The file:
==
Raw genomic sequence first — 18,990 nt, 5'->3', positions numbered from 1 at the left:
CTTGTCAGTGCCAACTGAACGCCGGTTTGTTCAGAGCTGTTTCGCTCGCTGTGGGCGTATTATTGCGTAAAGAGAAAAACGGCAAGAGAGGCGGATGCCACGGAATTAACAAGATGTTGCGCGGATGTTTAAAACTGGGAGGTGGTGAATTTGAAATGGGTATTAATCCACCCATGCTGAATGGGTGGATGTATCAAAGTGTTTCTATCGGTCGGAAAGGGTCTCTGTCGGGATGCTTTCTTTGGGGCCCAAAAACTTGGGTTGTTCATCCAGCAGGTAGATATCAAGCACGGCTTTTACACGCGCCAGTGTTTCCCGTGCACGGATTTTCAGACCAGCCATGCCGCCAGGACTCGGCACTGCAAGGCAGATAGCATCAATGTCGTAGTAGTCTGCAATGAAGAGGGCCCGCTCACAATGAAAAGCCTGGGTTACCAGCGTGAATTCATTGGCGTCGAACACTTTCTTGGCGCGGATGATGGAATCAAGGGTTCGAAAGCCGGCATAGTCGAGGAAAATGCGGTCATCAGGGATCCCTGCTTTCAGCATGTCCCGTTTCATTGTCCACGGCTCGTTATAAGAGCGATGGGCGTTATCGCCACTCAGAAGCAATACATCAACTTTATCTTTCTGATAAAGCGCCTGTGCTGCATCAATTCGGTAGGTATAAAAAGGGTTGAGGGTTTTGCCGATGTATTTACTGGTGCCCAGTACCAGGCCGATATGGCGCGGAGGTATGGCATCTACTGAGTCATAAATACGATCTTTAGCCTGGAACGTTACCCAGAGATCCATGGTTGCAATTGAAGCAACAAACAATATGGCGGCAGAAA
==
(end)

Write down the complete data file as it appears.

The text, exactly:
Raw genomic sequence first — 18,990 nt, 5'->3', positions numbered from 1 at the left:
CTTGTCAGTGCCAACTGAACGCCGGTTTGTTCAGAGCTGTTTCGCTCGCTGTGGGCGTATTATTGCGTAAAGAGAAAAACGGCAAGAGAGGCGGATGCCACGGAATTAACAAGATGTTGCGCGGATGTTTAAAACTGGGAGGTGGTGAATTTGAAATGGGTATTAATCCACCCATGCTGAATGGGTGGATGTATCAAAGTGTTTCTATCGGTCGGAAAGGGTCTCTGTCGGGATGCTTTCTTTGGGGCCCAAAAACTTGGGTTGTTCATCCAGCAGGTAGATATCAAGCACGGCTTTTACACGCGCCAGTGTTTCCCGTGCACGGATTTTCAGACCAGCCATGCCGCCAGGACTCGGCACTGCAAGGCAGATAGCATCAATGTCGTAGTAGTCTGCAATGAAGAGGGCCCGCTCACAATGAAAAGCCTGGGTTACCAGCGTGAATTCATTGGCGTCGAACACTTTCTTGGCGCGGATGATGGAATCAAGGGTTCGAAAGCCGGCATAGTCGAGGAAAATGCGGTCATCAGGGATCCCTGCTTTCAGCATGTCCCGTTTCATTGTCCACGGCTCGTTATAAGAGCGATGGGCGTTATCGCCACTCAGAAGCAATACATCAACTTTATCTTTCTGATAAAGCGCCTGTGCTGCATCAATTCGGTAGGTATAAAAAGGGTTGAGGGTTTTGCCGATGTATTTACTGGTGCCCAGTACCAGGCCGATATGGCGCGGAGGTATGGCATCTACTGAGTCATAAATACGATCTTTAGCCTGGAACGTTACCCAGAGATCCATGGTTGCAATTGAAGCAACAAACAATATGGCGGCAGAAA